On an individual level with perhaps only a few extreme and rare exceptions we all want to be free, safe and have fair and equal access to resources and basic requirements to continue living moral lives. Such basic needs as, water, food, security and fairness in income/ employment, safe housing, education and healthcare are all well recognised as essential needs, and when we are deprived of them, they can be responsible for much disparity and strife in a world that is certainly not necessarily fair or renowned for sharing these resources. With markets controlled by sociopolitical issues, hardly recognised for their trustworthiness or recognition of general social needs, we all generally still want to be connected through dependable (uncensored and reliable) channels to access trustworthy social networks to access these imperatives.

It is in this general need, where we are all at our most vulnerable and subject to systems or individuals and sociopolitical structures regulating these resources such as our water, food supplies, housing, healthcare and future — that foresight, trust and perspicacity is demanded.

We may next ask if controlling figures should then operate under a higher morality besides requiring specialised knowledge or skills. Next we need to remove (if at all possible) any personal biases. I am a veterinarian so yes I may be inclined to say the healthcare professional should earn more than the CEO of an oil company and have a higher ethic. But why should they necessarily earn more than the teacher guiding our children's minds, and how could they when much of corporate is currently under scrutiny for contributing to climate change stimulating disparity and afflicting our genomic health and future wellbeing. We all know that the promise of democracy was fairness and freedom to equally access resources for individuals to make something of themselves—hard work can make you a better person. But can it still today harmlessly serve the greater need?

Before we rush to any answers here we need to distance (if at all possible) ourselves form any personal partisanships.

Functioning today within a powerful hierarchy, not generally renowned for its honesty and empathy — it gains at the cost of others, the environment and our morality. Inarguably in creating this economic hierarchy with its faltering fairness norms we have also taken away the very core principles of morality and fairness— our liberty.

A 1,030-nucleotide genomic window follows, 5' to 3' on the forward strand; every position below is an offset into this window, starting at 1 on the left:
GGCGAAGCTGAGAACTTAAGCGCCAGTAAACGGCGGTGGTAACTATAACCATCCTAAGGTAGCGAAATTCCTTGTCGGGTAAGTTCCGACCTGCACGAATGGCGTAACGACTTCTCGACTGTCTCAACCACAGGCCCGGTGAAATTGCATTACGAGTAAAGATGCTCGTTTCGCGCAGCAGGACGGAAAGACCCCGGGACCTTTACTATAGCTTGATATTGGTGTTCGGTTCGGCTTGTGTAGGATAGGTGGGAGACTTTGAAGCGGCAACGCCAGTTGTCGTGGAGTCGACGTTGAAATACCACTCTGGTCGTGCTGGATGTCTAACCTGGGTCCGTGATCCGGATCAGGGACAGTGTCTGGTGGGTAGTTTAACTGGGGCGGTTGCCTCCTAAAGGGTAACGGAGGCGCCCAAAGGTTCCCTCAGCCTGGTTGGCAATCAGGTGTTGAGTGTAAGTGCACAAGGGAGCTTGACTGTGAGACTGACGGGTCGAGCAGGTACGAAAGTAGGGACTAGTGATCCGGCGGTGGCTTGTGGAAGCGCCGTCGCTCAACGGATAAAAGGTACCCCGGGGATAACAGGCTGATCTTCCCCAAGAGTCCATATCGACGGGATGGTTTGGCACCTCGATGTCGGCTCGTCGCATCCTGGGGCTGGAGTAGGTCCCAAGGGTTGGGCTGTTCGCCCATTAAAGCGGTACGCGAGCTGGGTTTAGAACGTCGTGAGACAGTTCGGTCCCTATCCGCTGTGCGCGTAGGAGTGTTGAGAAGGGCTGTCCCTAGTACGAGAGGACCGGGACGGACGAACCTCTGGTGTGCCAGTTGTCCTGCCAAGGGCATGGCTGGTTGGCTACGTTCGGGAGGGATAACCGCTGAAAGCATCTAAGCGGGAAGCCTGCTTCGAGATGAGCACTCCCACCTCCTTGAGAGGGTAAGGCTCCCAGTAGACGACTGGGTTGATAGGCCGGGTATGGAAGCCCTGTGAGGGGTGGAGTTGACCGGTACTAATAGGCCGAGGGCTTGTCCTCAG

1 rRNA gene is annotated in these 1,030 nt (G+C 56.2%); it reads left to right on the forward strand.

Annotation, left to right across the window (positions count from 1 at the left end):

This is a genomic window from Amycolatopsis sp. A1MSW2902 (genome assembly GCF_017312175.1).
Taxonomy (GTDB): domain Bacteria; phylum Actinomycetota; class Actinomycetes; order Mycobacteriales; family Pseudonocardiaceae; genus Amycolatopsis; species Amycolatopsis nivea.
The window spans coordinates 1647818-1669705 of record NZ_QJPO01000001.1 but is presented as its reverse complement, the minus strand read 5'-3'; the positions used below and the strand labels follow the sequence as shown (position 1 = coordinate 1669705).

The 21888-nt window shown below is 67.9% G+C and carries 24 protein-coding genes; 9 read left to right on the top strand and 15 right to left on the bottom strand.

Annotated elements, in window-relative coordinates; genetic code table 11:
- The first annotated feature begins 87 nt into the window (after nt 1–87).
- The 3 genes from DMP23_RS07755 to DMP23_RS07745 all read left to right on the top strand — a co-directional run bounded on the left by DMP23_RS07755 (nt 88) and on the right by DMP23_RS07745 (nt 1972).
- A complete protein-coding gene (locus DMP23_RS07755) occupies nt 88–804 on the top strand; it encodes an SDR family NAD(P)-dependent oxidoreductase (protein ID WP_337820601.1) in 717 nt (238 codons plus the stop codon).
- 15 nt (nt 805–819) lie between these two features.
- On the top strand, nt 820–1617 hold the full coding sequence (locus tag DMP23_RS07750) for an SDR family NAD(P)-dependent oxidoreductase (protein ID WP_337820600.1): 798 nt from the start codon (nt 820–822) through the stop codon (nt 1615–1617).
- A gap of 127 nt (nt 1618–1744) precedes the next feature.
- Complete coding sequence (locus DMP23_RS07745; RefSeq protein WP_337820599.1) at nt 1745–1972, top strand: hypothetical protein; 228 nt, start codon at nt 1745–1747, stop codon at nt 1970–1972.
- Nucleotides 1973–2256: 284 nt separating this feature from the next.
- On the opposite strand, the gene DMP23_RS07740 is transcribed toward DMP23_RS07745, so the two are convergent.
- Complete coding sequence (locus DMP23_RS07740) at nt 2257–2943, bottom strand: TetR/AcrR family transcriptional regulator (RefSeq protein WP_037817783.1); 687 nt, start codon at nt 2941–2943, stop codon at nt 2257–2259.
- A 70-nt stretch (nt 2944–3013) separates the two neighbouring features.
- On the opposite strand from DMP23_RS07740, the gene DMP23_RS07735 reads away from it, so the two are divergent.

Perhaps quite self-evident today if we let this system continue, uncontrolled and embellished in its negentropy, an egocentric disregarding society will emerge, slowly giving up on the idea of morality and fairness altogether. Now set in an era of growing technological dependency and with fairness decided by legal bodies dancing around financial interests, it furthermore increases the opportunity for a few controlling figures to manipulate, deceive and exploit others in this 'financial' hierarchy with new technology setting a normative.

We can sense how unrestricted wealth creation under technocratic guidance can constrain both our natural state and morality. Clearly this will not suffice and the only way forward would be to improve the morality and fairness of the current system or change it completely. Undeniably any action that moves one toward trust, love and charity, must surely be better than actions resulting in destruction of life and the burgeoning and proliferation of difference that can only be seen as destruction of biodiversity, cultural diversity and the singularity of both psychic individuations and collective psyche.

It has now become entirely up to us (and individualised united concern), to accept or condemn our psychic and collective individuation to be wiped out by a technical individuation that has become subject to self-destructive economies, unreliable information and finical sway, and to practice empathy in our selected professions.

Connect in trust, interact and treat others and the environment with care and fairness — it is our genomic calling.

Article by Theodore Holtzhausen (Vet, Author of Spheres of Perception, World citizen)


Heidegger, Martin. (2006/1927) Sein und Zeit. Tubbingen: Niemeyer.

Stiegler,B. The Neganthropocene. Open Humanities Press. London. 2018

Žižek, Slavoj. (2010). Living in the end times. London: Verso.

Some things last longer than others